The project is aimed at making consumer verification more efficient.
IBM is working with SecureKey Technologies to deliver a network for attribute sharing and digital identity, and it is to be based on IBM Blockchain Hyperledger Fabric.
The central goal of the project is to make the process of consumer verification easier and more efficient, while enhanced privacy and security are also included in the developments.
The launch of the network is targeted at being later this year and consumers can expect to be able to the identity verification service for new bank accounts, driver’s licenses and utilities.
The network is currently undergoing a testing phase that has been initiated in Canada, when live Canadian users will have the option to utilise the service using a mobile app.
IBM’s Blockchain service is built on the Linux Foundation’s open source Hyperledger Fabric v1.0. The Hyperledger Fabric is essential for complying with regulations as it is a permissioned blockchain, a requirement for data protection and confidentiality.
Marie Wieck, general manager, IBM Blockchain said: “What IBM is building with SecureKey and members of the digital identity ecosystem in Canada, including major banks, telecom companies and government agencies, will help tackle the toughest challenges surrounding identity.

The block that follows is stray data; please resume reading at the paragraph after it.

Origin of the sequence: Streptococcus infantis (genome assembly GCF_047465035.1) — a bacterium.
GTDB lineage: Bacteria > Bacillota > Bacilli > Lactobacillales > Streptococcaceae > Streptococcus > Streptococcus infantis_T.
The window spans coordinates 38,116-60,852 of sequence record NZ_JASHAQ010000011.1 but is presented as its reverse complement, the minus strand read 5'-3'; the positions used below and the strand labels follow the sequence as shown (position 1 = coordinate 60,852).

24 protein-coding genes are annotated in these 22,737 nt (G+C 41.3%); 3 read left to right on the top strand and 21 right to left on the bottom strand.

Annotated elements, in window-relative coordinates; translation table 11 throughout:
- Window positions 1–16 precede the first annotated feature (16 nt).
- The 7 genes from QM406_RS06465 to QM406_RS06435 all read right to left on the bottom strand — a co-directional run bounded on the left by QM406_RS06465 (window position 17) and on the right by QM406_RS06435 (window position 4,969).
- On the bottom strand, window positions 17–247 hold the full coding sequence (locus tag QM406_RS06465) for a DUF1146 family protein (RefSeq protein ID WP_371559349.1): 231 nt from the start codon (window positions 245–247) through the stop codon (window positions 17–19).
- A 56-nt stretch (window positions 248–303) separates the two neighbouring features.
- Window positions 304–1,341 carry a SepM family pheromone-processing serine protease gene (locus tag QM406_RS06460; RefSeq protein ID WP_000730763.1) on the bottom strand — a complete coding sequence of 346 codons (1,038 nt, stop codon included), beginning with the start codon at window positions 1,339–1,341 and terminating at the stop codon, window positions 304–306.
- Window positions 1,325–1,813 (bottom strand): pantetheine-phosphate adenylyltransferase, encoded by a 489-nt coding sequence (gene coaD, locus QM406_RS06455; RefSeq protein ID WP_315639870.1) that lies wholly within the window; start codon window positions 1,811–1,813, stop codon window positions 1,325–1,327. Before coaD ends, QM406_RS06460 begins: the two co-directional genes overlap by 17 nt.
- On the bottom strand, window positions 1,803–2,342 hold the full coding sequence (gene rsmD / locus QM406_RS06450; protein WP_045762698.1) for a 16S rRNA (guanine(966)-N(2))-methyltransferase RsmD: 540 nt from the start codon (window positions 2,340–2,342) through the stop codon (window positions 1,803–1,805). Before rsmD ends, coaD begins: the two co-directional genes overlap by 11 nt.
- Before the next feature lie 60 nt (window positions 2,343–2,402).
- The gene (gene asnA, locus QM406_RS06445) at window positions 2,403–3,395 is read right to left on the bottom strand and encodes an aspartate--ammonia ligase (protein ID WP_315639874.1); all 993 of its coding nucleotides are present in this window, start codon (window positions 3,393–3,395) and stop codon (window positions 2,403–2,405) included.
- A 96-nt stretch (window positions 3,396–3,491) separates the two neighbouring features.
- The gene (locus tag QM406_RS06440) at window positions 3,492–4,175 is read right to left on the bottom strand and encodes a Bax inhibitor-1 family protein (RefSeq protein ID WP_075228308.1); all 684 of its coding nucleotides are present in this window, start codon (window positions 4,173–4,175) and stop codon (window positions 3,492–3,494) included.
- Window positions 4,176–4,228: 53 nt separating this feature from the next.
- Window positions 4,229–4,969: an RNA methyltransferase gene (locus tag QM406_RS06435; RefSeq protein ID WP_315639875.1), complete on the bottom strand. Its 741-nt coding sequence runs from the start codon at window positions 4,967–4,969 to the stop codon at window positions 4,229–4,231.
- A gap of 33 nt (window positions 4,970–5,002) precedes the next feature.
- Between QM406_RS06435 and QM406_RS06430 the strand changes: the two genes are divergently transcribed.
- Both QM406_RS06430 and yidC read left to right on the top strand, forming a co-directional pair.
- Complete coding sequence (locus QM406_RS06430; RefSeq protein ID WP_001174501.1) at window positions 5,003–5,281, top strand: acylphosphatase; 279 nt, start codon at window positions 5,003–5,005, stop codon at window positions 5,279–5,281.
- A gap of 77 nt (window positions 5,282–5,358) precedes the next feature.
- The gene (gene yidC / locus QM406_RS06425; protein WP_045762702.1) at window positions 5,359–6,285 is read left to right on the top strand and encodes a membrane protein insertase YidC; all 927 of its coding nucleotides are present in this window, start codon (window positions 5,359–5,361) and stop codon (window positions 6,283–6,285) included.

“This method is an entirely different approach to identity verification, and together with SecureKey, we have a head start on putting it on the blockchain. This is a prime example of the type of innovation permissioned blockchain networks can accelerate.”
The data protection and identity security matter is important in this space, as new security precautions are being eagerly pursued with the threat landscape proving ever more ominous. Projects such as this may also lead to growing confidence in Blockchain, encouraging its global uptake.
Greg Wolfond, Founder and CEO, SecureKey Technologies said: “Hyperledger Fabric is by far the most advanced permissioned-blockchain technology available today, in my opinion, both in protecting user data and allowing us to work within the context of industry and country privacy laws.”